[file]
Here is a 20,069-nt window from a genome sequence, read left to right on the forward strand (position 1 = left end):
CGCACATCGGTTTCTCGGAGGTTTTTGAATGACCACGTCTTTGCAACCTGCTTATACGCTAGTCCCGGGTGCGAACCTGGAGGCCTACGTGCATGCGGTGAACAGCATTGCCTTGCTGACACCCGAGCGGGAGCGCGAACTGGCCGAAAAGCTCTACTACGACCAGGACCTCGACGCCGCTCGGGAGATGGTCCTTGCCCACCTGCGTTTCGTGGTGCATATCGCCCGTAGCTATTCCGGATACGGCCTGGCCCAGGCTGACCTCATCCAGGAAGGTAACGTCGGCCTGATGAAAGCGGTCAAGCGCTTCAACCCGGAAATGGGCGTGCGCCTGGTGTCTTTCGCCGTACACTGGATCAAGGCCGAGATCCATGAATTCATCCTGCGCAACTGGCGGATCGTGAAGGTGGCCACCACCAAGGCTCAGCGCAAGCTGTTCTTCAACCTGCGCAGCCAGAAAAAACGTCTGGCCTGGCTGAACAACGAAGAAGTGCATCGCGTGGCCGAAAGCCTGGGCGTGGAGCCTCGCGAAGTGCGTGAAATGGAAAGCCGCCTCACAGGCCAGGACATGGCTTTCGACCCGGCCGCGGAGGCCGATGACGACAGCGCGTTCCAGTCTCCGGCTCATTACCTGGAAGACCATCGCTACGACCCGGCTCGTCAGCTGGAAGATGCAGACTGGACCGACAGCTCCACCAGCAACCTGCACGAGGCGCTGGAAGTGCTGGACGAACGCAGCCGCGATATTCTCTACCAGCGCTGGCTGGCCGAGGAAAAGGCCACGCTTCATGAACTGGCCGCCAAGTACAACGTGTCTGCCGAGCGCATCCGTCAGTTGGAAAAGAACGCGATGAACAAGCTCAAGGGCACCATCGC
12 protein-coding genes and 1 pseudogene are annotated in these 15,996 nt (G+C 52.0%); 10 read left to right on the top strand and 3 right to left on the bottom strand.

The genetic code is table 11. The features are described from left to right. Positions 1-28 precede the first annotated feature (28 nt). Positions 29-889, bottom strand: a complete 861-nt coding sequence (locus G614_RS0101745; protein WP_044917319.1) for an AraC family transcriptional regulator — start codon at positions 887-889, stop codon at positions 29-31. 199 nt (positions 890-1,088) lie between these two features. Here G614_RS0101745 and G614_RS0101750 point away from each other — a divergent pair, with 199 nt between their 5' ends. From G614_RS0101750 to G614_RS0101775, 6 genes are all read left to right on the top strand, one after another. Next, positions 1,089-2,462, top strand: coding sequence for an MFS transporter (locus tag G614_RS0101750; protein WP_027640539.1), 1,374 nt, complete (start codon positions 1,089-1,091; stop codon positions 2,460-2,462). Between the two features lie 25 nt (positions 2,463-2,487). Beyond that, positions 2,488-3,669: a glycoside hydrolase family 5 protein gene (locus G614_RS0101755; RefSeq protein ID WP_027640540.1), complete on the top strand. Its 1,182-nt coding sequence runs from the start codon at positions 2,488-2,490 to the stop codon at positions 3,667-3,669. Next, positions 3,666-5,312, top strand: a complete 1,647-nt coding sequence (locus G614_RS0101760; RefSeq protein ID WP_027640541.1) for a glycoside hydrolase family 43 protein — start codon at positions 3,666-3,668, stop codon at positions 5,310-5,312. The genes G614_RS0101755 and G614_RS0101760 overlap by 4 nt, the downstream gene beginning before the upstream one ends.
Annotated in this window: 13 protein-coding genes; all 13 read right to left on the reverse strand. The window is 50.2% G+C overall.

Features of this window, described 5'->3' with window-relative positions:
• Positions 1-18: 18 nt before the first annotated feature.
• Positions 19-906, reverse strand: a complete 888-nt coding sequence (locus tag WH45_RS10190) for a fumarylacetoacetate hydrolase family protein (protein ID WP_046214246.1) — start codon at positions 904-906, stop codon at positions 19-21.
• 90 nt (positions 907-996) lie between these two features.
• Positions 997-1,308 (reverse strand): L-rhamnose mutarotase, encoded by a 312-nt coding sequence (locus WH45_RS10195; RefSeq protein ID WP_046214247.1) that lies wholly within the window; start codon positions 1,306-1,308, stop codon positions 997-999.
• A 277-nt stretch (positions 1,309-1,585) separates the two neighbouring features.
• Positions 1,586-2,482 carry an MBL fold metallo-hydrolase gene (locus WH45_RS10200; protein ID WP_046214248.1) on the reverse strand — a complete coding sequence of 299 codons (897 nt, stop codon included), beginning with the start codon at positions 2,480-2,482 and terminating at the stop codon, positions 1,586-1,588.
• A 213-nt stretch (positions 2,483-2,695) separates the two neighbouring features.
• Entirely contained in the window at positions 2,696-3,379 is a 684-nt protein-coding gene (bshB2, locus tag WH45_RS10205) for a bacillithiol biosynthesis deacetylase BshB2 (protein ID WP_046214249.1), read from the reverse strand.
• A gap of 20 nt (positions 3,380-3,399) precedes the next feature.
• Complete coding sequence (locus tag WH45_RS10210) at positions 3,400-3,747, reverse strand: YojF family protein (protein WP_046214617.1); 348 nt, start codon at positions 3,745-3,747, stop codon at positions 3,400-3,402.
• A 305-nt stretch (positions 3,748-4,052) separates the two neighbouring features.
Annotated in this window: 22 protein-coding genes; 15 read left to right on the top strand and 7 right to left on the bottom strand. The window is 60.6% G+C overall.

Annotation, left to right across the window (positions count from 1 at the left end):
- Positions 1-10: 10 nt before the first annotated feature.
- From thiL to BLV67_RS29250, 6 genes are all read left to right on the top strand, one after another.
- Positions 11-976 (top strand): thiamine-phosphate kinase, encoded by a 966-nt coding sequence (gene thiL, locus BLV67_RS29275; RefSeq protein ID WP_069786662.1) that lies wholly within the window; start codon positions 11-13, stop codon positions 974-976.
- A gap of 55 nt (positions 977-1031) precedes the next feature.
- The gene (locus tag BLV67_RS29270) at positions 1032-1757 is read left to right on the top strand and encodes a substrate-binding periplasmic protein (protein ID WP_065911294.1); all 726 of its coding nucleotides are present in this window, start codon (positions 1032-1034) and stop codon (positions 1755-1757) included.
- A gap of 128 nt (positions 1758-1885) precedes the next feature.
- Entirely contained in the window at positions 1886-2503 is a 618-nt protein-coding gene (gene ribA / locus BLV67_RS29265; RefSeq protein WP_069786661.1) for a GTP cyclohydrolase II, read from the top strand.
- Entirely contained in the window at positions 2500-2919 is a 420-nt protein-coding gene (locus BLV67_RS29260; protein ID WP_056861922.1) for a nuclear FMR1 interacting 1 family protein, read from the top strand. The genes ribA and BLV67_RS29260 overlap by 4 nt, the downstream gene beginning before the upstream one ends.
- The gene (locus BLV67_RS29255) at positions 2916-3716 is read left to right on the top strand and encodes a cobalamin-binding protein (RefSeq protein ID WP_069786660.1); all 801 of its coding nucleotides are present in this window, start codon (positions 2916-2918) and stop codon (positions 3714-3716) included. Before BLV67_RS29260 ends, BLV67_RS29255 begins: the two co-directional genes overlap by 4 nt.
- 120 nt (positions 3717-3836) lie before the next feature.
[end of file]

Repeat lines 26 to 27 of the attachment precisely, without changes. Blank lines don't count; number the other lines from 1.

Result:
- Entirely contained in the window at positions 1886-2503 is a 618-nt protein-coding gene (gene ribA / locus BLV67_RS29265; RefSeq protein WP_069786661.1) for a GTP cyclohydrolase II, read from the top strand.
- Entirely contained in the window at positions 2500-2919 is a 420-nt protein-coding gene (locus BLV67_RS29260; protein ID WP_056861922.1) for a nuclear FMR1 interacting 1 family protein, read from the top strand. The genes ribA and BLV67_RS29260 overlap by 4 nt, the downstream gene beginning before the upstream one ends.